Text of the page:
Screening Tests for Women Archive

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Increased mammography may find more breast cancers without lowering deaths

Ideally, screening mammography detects small breast cancers so that they can be removed before they grow, metastasize, and kill. To tell whether screening is succeeding, researchers from Harvard and Dartmouth looked at the rates of mammography, the diagnosis of small breast cancers, large breast cancers, and breast cancer deaths in 16 million women 40 or older in the United States from 2000 through 2010. They found that when mammography rates increased 10%, the number of small cancers detected went up 25%, and the number of large cancers increased by 7%. There was no decline in breast cancer deaths. They concluded that mammography is finding—and women are being treated for—small cancers that may not progress to invasive disease or metastasize to other parts of the body.

The results, which were published online July 6, 2015, by JAMA Internal Medicine, echo those of earlier findings. They underscore a dilemma facing women and their doctors: To get annual mammograms and risk being treated for a tumor that may never become harmful, or have mammograms less frequently and risk missing a cancer until it is larger. The U.S. Preventive Services Task force recommends having a mammogram every one to two years for women ages 50 to 79. The American Cancer Society suggests annual mammograms beginning at age 40. You may want to discuss your personal risk profile, and your preferences, with your doctor.

Should you be tested for weak bones?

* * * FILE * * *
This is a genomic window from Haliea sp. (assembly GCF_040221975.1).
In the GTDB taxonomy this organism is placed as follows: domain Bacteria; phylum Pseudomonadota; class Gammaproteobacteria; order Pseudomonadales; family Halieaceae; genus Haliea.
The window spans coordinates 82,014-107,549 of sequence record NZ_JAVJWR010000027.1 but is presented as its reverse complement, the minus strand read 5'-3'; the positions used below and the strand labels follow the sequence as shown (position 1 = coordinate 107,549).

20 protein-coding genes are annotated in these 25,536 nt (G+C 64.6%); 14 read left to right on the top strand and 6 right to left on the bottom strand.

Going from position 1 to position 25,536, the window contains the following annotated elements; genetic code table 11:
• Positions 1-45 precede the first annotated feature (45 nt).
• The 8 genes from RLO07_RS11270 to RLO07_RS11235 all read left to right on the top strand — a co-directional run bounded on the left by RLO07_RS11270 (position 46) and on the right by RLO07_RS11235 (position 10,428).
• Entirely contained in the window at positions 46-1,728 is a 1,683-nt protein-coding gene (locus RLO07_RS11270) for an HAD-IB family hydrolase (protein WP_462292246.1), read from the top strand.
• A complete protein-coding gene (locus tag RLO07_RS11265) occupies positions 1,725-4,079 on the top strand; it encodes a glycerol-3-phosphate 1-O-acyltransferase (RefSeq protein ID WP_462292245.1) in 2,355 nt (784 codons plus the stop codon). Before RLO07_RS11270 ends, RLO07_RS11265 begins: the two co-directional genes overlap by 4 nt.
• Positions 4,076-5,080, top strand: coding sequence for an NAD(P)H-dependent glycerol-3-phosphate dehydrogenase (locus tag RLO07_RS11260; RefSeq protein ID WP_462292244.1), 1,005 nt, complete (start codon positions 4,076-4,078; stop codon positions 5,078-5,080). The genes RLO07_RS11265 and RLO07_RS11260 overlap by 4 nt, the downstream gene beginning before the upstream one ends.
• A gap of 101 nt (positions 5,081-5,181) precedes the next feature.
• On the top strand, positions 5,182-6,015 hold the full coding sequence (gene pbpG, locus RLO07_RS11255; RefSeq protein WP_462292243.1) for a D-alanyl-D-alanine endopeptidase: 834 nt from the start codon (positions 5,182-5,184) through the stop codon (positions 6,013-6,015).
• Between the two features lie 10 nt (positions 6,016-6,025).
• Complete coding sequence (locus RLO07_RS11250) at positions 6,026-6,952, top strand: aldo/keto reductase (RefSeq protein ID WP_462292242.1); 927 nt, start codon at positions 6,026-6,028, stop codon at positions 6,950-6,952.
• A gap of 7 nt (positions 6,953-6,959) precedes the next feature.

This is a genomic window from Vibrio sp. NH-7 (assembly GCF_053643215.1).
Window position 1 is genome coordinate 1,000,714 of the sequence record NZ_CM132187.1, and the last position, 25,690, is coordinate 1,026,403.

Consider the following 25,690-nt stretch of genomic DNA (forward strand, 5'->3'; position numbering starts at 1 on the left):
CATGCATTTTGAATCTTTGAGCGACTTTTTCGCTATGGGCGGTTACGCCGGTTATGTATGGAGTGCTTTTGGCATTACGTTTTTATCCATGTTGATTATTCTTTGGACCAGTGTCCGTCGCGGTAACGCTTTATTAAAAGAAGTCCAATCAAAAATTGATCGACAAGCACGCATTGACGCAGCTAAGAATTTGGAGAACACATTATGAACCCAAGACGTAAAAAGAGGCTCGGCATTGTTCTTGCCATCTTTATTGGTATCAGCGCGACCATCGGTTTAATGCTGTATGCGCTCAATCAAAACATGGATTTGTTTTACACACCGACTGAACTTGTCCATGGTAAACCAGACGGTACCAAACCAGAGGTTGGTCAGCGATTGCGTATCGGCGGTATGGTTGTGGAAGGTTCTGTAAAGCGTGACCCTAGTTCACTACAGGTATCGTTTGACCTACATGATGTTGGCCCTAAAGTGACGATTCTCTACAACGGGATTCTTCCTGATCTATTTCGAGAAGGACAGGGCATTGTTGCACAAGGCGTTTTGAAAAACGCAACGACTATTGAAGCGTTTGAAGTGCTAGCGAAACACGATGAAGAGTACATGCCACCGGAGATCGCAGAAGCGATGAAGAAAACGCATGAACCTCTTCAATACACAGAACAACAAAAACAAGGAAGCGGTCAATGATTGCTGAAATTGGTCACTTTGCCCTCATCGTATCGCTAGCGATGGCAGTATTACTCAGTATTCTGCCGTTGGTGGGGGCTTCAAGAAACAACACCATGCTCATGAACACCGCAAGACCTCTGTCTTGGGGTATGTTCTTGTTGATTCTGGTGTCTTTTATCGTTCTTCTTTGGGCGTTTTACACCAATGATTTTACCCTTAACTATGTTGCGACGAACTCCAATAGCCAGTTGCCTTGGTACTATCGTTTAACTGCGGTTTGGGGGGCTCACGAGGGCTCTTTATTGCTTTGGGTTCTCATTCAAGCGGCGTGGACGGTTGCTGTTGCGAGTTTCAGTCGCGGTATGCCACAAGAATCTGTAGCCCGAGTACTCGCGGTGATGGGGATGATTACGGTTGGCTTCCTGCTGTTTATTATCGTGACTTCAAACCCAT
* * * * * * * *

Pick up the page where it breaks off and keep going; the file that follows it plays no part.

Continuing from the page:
Image: Thinkstock

Men also get osteoporosis—but consider your risk factors before deciding to have a bone-strength test.

Men's and women's bodies differ in plenty of ways, but we all have bones, and with aging they may lose some of their strength and leave us more vulnerable to dangerous fractures of the hip or spine. Osteoporosis is not exclusively a women's health issue.

Abdominal aortic aneurysm: When you need this one-time test

Family history or past smoking both point to higher risk for this potentially fatal condition.

How many "lifesaving" medical tests have you been offered lately? One frequently marketed to older men is an ultrasound of the abdominal aorta, the large artery below the heart that feeds the lower body. A bulging weak spot there—an abdominal aortic aneurysm (AAA)—could eventually rupture, and that is usually fatal.

Younger women get inadequate treatment for heart disease, survey finds

Younger women with heart disease may be unaware of their condition and may not recognize the symptoms of a heart attack, according to a report in the March 2015 issue of Circulation. The finding came from a survey of women under 55 who had survived heart attacks.

Researchers from the Translational Research Investigating Underlying Disparities in Acute Myocardial Infarction Patients' Health Status (TRIUMPH) study interviewed 30 women ages 30 to 55 who were hospitalized for heart attacks. They asked the women about their risk factors, the preventive measures they took the symptoms they experienced, and the treatment they sought and received.

Good news about early-stage breast cancer for older women

Image: Thinkstock

Although the chance of developing breast cancer increases after age 60, the likelihood of dying from it is low.

If you're like most women, you consider the possibility of learning you have breast cancer every time you have a mammogram. But breast cancer probably doesn't seem as scary as it did when you were younger, because there has been so much good news about breast cancer in the last 20 years—improvements in mammography, advances in surgery and reconstruction, and drugs that are more effective and less toxic.

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